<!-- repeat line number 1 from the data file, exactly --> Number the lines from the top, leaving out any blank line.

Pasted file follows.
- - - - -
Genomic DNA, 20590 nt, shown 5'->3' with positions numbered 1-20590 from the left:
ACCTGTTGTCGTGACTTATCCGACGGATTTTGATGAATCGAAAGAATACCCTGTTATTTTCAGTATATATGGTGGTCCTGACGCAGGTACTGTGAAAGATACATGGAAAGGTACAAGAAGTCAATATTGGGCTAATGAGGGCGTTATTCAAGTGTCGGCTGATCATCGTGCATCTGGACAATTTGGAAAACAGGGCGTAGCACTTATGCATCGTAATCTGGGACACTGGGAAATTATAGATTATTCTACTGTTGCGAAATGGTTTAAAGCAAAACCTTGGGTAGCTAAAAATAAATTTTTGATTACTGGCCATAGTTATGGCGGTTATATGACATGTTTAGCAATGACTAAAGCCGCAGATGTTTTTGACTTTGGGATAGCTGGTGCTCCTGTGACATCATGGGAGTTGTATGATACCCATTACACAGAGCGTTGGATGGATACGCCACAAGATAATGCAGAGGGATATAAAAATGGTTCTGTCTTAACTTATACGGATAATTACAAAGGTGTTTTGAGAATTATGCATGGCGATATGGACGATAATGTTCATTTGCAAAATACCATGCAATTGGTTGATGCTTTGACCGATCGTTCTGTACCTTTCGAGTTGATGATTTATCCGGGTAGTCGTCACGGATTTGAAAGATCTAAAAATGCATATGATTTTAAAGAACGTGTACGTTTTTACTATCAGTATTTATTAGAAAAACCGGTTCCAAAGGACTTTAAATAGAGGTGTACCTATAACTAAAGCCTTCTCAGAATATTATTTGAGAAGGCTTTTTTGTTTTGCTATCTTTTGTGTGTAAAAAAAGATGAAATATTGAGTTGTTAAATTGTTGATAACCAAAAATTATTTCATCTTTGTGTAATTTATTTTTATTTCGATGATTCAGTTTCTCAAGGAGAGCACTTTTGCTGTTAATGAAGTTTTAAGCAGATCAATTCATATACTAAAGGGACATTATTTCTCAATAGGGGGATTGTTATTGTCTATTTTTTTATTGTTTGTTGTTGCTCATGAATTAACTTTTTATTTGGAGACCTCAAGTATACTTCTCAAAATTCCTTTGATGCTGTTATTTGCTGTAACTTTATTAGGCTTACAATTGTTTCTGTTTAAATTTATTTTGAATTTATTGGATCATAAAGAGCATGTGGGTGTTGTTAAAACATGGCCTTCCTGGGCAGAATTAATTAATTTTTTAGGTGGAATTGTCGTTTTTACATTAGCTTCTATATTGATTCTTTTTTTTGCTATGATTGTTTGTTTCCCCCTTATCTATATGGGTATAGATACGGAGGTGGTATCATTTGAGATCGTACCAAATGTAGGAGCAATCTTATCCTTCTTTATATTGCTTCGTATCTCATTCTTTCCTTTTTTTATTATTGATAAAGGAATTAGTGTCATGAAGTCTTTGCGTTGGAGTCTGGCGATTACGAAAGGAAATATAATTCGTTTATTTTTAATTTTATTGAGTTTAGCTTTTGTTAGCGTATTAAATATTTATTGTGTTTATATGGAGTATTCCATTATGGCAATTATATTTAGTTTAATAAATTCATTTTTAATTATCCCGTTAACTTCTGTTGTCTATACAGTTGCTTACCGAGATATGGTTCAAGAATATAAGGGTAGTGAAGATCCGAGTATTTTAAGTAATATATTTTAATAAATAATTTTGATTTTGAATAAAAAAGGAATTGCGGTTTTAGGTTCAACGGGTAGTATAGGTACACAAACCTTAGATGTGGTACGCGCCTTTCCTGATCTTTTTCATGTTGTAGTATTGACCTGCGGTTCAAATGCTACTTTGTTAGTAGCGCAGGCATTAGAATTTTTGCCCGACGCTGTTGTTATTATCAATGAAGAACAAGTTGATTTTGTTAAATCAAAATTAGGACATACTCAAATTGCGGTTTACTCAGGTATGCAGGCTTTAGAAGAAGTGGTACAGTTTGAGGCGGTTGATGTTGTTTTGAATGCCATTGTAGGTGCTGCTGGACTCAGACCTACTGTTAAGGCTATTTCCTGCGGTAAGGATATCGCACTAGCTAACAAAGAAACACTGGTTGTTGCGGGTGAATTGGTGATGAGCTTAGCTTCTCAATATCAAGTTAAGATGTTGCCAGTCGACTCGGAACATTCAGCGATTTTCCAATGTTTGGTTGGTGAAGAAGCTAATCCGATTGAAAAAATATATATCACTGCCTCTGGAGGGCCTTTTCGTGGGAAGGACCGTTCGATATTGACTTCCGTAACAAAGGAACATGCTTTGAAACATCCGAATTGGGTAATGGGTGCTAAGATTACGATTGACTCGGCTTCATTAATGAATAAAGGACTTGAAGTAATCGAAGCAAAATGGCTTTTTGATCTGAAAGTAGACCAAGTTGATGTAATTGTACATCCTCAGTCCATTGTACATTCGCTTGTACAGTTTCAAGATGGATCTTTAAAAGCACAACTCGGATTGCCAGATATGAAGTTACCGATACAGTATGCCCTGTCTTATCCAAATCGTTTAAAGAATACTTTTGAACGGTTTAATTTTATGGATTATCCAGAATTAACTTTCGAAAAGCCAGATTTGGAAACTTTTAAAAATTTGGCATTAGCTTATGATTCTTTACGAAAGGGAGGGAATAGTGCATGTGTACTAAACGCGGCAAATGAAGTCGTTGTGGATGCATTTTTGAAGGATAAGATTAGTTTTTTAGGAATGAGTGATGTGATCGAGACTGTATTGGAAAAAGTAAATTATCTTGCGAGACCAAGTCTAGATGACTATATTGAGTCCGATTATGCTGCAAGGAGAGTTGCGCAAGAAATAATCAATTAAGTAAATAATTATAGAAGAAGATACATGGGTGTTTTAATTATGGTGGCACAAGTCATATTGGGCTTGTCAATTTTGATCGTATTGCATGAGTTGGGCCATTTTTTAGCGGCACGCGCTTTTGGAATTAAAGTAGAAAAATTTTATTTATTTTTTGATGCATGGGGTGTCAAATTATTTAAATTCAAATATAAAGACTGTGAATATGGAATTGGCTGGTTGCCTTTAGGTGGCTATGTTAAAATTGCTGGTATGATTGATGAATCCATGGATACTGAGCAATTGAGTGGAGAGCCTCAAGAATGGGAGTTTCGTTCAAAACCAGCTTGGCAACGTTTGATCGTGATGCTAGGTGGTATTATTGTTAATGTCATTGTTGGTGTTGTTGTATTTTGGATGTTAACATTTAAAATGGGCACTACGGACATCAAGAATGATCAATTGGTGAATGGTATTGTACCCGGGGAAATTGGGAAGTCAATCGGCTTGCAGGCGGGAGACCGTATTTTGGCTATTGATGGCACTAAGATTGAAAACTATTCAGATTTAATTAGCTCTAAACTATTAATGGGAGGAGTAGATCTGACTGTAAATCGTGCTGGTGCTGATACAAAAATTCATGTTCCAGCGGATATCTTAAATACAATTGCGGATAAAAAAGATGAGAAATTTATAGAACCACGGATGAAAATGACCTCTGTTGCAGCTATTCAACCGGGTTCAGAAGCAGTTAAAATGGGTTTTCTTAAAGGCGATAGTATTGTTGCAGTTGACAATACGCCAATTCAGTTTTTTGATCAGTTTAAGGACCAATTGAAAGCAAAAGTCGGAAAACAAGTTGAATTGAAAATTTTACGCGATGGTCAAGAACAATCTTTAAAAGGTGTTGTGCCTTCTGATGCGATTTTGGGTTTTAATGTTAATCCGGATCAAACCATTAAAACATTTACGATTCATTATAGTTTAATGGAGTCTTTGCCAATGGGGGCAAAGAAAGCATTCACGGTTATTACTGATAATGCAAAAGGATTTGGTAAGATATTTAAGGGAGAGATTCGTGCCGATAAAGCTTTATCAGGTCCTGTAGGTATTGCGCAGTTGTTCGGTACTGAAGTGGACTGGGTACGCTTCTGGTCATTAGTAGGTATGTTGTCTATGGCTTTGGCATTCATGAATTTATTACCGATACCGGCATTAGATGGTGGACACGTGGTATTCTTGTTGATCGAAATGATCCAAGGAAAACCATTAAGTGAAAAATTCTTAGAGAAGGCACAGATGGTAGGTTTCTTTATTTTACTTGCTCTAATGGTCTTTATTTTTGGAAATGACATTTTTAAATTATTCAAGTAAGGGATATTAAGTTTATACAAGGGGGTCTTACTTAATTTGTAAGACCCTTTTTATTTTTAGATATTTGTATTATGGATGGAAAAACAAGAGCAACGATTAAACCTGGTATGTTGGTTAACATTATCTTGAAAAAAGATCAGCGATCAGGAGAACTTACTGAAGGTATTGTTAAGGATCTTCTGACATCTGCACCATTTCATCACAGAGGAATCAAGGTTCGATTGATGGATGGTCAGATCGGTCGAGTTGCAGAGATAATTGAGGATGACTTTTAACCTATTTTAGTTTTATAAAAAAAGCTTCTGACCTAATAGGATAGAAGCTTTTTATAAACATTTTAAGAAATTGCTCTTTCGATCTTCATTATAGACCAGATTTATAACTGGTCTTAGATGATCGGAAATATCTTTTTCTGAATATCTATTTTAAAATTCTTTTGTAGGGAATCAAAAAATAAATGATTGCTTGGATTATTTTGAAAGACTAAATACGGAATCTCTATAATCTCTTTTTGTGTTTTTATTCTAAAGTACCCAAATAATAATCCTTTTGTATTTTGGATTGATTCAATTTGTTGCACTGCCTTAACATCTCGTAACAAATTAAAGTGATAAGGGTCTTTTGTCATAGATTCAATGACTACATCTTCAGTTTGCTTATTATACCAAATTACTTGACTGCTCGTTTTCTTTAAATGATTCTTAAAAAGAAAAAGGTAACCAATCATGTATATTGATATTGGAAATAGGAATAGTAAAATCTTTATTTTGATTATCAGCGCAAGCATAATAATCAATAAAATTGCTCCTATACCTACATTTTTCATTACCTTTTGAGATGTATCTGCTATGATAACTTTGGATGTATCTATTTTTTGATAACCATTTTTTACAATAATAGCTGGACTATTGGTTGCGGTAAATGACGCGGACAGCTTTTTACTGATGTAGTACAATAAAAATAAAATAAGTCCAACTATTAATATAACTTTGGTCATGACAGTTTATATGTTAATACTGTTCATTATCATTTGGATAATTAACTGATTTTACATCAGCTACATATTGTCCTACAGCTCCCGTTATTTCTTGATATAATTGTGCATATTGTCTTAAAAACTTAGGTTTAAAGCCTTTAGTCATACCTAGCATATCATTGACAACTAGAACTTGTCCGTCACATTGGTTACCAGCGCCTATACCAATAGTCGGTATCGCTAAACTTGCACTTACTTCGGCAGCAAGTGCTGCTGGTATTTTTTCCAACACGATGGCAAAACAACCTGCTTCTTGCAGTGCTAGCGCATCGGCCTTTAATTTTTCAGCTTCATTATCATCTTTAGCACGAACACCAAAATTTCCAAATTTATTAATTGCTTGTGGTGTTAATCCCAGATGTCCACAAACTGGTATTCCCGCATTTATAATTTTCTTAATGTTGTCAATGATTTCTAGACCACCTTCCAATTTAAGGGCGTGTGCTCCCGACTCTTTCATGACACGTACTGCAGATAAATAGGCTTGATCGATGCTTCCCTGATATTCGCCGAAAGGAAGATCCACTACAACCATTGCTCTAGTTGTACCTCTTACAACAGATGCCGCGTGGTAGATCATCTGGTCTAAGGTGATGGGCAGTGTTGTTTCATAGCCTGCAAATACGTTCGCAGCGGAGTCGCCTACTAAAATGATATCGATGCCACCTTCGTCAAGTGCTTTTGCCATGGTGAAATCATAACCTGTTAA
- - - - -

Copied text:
Genomic DNA, 20590 nt, shown 5'->3' with positions numbered 1-20590 from the left: